Macromolecules - BIG MACromolecules

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An excellent way to engage your students when teaching them about macromolecules is to look at the different food groups and relate it to what they eat. Carbohydrates, proteins, and fats take on a whole new level of interest when you bring food into the mix...especially when it involves a Big Mac.

If you haven’t done this practical before or you’re a little rusty there’s a link below to the reagents required and how to do each test:

https://www.thoughtco.com/simple-chemical-tests-for-food-4122218

These tests can be done using basic household items that students will have no doubt seen before:

  • Pasta, rice or potato for starch
  • Honey for glucose
  • Egg whites for protein
  • Oil for lipid

Tips which make this practical easier:

  • Use electric kettles to heat the water for Benedict’s solution; it’s so much faster!
  • Have a set of reagents and food samples for each group, and laminated instruction cards (one wipe with a damp sponge, and they can be reused!)
  • A strainer in the sink means that any solid food doesn’t block the drain – win!

Once your students are familiar with the basic tests for each reagent, you can then make things a little bit interesting.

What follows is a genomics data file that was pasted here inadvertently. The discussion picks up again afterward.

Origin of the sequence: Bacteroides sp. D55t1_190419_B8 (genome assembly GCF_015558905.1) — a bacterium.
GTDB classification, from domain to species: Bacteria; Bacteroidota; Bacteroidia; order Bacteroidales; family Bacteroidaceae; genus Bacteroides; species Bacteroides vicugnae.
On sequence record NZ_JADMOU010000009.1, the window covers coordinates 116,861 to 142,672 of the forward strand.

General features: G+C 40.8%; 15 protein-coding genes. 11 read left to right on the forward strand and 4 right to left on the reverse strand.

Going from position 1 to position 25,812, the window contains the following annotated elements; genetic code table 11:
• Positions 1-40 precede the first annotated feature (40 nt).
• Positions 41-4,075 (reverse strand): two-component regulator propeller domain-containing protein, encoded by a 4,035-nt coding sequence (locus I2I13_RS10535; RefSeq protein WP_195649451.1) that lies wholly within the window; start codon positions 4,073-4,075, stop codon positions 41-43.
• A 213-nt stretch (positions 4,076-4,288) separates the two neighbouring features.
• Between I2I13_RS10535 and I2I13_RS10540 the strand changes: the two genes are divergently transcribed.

Method One: What’s in a Big Mac?

Bring a Big Mac to class; this action alone will make your students curious about what you’re doing. Cut it up roughly and place it into a blender, with enough water to turn it into a thick liquid (I find porridge consistency is usually about right). At this point even your most disengaged student will be interested; because let’s be honest, who puts a Big Mac in the blender? Once you have made your ‘Big Mac Smoothie’ and your students have hypothesized about what it contains, allow them to carry out the food tests again.

Method Two: Be a CSI!

Another fun way to use food testing is to have several unlabelled bottles of food (I find using liquefied foods best as it makes identifying them a bit more challenging). From here, your students can identify the mystery samples using the tests and then compare them to data sheets for different foods. You can also be a bit sneaky with this one and combine two food groups. For example, using high-fat milk is good as it will test positive for both fat and protein.

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